How can you make salsa even better?
Make it with fresh home-grown tomatoes, green peppers, and chile peppers. If you like the jarred cooked version of tomatoes and peppers, with varying spiciness of mild, medium, and hot, chances are a fresh salsa made with ripe tomatoes, crisp peppers, lively cilantro, and juicy lime will thrill your palate.
When you make your own salsa, you can season it to your liking with more or less heat.
Fresh tomato salsa can be made year round, but there is nothing like summertime's tomato season for juicy, full-flavored tomatoes. The combination of fresh ingredients yields a colorful collage of bite-size pieces that hardly need any salt and pepper; salsas season themselves.
Here's a little formula that will turn just about any fruit or vegetable into a fresh-tasting salsa with a layer of flavors for any entree or appetizer: add chopped cilantro, jalapeno, tomatillo, lime juice, cumin, minced garlic, chopped onion, and a little salt.
During tomato season, make a classic tomato salsa starting with 2 to 3 medium tomatoes. (I find that fresh tomatoes yield natural juice, so I use a slotted spoon to drain excess liquid.) If you want a spicier taste, two jalapenos or one jalapeno and a little red chile pepper will give you natural, but not overpowering, heat. If you can find a tomatillo - a vegetable that looks like a small green tomato with papery husk (which is removed) - add one to the recipe; the tomatillo is optional.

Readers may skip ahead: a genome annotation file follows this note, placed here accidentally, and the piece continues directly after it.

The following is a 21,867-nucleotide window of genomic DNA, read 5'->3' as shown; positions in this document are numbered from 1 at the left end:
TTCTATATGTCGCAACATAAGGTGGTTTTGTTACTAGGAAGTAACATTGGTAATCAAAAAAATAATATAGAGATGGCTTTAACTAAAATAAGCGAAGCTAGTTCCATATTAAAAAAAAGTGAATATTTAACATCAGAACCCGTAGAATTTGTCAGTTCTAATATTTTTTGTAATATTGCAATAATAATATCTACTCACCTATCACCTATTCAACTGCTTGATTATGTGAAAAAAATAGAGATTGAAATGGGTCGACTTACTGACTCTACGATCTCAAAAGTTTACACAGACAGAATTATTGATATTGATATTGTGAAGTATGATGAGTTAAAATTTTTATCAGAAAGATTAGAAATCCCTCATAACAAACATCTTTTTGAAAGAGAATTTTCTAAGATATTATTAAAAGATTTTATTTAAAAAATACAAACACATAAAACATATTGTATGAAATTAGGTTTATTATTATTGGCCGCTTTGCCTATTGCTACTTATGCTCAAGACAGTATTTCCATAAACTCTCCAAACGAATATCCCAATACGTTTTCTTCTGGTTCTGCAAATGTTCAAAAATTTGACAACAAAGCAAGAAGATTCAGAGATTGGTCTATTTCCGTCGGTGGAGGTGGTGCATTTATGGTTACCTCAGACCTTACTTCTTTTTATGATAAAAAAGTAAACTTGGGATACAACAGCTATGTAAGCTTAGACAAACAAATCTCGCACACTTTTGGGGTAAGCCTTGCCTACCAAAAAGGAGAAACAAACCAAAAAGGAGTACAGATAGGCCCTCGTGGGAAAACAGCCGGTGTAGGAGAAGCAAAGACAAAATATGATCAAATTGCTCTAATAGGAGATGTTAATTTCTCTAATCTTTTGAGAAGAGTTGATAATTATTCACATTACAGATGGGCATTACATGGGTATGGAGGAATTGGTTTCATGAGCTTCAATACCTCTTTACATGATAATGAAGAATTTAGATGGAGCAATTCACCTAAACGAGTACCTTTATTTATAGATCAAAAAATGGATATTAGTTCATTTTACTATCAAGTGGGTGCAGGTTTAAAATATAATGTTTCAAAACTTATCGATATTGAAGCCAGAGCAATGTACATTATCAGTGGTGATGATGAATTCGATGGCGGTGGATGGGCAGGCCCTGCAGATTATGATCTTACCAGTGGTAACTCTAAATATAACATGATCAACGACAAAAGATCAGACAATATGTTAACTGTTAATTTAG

With summertime salsas, there's a variety of tomatoes and produce fresh from the garden that add flavor. The beauty of a Rainbow Salsa using a combination of heirloom tomatoes is suggested in The Tomato Festival Cookbook by Lawrence Davis-Hollander (Storey, $16.95). Imagine the variety of colors with Aunt Ruby's German Green, Indian Moon, Limmony, Black Aisberg, and any of the red tomatoes for a salsa used as a dip or topping for tortillas or an omelet.
Sometimes you can find these heirloom tomatoes in the supermarket produce section, farmers' markets, or specialty stores.
Tomato Lime Salsa made with cucumber and avocado makes a great addition to steak fajitas.
Use Fresh Tomato Salsa with Breakfast Burrito.
Home cooks are also discovering the flavor of salsa lends itself to a variety of fruits and veggies.
During the past year, I've been creating salsas using fresh citrus such as grapefruit and orange sections; peaches and other fruits, and vegetables such as corn and black beans.
Strawberries also add flavor, color, and nutrition to a salsa. Serve Strawberry Mango Salsa made with strawberries, mango, red bell peppers, onions, jalapenos, and cilantro; use it to accompany grilled chicken, pork, or fish. Or serve with tortilla or sweet potato chips, breads, or crackers for an appetizer.
Green Grape and Tomatillo Salsa can be served in an elegant goblet or ceramic bowl for a summer buffet, or as a dip with chips for a night of margaritas and movies at home.
Use any of these fresh salsas in a taco salad. Any one will bring a wonderful, fresh flavor to the salad.
Fruit salsas also pair well with seafood such as grilled halibut and salmon.
Once you've discovered how easy it is to make a fresh tomato salsa or another variety, your idea of salsa will never be the same. Best of all, your family and friends will be impressed with how quick and easy it is to make such spectacular flavors.
Kathie Smith is The Blade's food editor.
Contact her at: firstname.lastname@example.org or 419-724-6155.